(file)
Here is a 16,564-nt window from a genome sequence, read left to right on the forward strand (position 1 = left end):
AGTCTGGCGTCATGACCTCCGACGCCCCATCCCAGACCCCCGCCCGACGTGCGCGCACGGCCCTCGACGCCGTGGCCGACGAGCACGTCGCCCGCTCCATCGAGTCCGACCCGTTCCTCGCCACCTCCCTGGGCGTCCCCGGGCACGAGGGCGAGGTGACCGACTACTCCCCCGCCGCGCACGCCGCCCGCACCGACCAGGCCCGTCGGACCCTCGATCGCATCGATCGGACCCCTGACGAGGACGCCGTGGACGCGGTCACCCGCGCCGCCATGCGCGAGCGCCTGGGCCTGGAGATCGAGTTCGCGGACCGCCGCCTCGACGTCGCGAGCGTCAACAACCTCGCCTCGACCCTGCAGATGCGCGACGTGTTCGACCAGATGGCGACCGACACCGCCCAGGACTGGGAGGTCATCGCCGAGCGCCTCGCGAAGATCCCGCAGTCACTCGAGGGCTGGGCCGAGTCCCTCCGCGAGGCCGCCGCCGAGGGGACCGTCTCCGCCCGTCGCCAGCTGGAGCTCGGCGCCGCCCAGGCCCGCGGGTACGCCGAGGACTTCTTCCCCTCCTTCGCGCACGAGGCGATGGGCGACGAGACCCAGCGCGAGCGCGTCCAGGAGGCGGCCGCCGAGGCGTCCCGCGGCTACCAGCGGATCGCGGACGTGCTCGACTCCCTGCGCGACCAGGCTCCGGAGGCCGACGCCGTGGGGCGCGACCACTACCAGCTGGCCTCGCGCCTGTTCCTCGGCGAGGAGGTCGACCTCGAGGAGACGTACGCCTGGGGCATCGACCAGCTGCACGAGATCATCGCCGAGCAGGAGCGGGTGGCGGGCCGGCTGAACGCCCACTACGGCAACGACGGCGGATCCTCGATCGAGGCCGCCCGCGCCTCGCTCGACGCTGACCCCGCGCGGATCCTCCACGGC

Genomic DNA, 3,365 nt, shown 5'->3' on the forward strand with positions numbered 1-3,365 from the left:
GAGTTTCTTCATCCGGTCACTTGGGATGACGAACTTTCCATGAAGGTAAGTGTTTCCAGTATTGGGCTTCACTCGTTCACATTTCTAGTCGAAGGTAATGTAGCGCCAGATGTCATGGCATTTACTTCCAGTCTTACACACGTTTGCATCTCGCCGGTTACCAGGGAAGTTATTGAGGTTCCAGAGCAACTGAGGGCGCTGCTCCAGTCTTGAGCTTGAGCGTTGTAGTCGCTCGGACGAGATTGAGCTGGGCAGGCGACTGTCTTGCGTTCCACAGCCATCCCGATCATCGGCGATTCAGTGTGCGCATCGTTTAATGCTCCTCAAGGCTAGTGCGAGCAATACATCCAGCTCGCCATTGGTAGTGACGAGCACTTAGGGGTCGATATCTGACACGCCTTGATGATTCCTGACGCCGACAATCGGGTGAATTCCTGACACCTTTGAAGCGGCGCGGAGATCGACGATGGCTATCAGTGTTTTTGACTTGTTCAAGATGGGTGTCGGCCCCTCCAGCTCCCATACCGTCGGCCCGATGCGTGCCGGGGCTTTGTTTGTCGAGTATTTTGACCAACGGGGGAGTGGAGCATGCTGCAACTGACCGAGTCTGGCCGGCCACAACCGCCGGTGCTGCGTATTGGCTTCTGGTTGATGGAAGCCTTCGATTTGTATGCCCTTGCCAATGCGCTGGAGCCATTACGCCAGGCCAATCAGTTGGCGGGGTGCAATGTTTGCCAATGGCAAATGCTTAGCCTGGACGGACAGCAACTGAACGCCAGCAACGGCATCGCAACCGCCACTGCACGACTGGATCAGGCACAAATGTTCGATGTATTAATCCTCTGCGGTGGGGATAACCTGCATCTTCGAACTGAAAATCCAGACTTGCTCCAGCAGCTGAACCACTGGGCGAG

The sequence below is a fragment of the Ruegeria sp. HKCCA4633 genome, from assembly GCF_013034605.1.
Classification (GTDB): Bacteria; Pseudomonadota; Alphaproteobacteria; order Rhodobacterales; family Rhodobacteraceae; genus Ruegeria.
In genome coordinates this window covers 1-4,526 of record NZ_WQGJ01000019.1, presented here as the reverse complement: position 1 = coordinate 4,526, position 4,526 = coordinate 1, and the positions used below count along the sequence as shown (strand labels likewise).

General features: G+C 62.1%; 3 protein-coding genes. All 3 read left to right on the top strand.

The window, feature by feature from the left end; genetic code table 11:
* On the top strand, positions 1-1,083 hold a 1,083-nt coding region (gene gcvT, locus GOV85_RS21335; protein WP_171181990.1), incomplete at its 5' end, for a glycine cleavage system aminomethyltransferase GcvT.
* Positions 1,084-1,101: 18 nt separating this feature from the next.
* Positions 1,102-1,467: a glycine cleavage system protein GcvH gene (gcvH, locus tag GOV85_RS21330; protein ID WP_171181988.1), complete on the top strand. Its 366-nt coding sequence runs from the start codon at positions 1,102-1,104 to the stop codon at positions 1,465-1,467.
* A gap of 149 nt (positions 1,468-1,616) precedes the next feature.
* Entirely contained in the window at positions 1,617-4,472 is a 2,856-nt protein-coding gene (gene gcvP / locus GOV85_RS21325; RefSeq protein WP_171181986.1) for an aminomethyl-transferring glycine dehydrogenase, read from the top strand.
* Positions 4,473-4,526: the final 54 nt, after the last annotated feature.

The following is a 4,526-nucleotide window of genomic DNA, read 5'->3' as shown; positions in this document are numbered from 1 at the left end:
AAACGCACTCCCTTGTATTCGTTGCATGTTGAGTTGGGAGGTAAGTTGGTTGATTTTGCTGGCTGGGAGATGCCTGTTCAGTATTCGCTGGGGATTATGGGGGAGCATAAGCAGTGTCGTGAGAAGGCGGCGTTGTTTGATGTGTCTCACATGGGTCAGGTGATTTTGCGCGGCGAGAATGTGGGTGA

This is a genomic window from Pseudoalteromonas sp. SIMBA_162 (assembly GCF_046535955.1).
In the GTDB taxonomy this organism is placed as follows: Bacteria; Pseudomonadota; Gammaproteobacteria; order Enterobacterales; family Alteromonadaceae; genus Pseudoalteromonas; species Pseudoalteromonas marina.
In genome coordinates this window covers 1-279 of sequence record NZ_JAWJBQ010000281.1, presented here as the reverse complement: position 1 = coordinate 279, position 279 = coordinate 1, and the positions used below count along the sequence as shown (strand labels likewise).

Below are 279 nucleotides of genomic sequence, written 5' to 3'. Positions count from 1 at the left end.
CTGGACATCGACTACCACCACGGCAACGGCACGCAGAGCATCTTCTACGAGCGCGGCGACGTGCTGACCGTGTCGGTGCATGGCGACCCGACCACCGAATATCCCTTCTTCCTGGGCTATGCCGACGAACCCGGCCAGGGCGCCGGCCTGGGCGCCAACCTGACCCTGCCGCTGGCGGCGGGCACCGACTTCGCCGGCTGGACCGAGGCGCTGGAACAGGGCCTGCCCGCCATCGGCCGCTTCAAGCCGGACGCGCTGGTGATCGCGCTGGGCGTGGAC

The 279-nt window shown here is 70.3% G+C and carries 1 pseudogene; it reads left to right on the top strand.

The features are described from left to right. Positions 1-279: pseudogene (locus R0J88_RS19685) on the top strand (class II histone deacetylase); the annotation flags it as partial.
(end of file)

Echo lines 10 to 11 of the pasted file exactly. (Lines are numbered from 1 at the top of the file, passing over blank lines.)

* On the top strand, positions 1-1,083 hold a 1,083-nt coding region (gene gcvT, locus GOV85_RS21335; protein WP_171181990.1), incomplete at its 5' end, for a glycine cleavage system aminomethyltransferase GcvT.
* Positions 1,084-1,101: 18 nt separating this feature from the next.